22 SEPTEMBER 1866, Page 15


SCHUMANN, who dares to mount with thee, must dare Of pain and peril all a man may know ;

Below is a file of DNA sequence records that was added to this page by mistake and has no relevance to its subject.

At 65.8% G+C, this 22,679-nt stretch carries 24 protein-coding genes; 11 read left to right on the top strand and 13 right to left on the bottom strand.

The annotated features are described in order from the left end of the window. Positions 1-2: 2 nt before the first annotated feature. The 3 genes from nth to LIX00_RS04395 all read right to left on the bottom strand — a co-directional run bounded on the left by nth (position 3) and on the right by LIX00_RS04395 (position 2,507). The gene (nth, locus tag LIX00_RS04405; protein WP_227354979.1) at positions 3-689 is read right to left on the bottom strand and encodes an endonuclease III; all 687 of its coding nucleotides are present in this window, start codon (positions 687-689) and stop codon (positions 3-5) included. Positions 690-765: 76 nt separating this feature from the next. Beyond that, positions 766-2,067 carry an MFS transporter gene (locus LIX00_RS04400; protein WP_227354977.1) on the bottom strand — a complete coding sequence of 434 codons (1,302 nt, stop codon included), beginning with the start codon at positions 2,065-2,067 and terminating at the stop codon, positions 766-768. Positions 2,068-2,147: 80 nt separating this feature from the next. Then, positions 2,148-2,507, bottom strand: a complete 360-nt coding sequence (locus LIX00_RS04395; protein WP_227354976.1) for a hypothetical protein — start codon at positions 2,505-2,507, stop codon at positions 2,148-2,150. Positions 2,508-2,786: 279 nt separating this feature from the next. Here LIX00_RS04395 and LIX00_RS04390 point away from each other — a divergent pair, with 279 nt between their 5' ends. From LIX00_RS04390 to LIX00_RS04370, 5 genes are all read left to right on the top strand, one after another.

Battle, and the cry to them that will not spare Their charioting ; glory and blood and woe ; And inarticulate passion moaning low, Mixed with mute calms and holy quietings ; That one might say, " Fire and the flight of wings Through heaven, beside his feet, are slack and slow : " Hope with an utter sadness creeping through ; Joy that, for ever coming, comes not quite ; And seething of black clouds more black than night, And heights of blessedness more pure than snow, Where one plunge downward bringeth to the brink Of passionless despair—but who would shrink? J. R.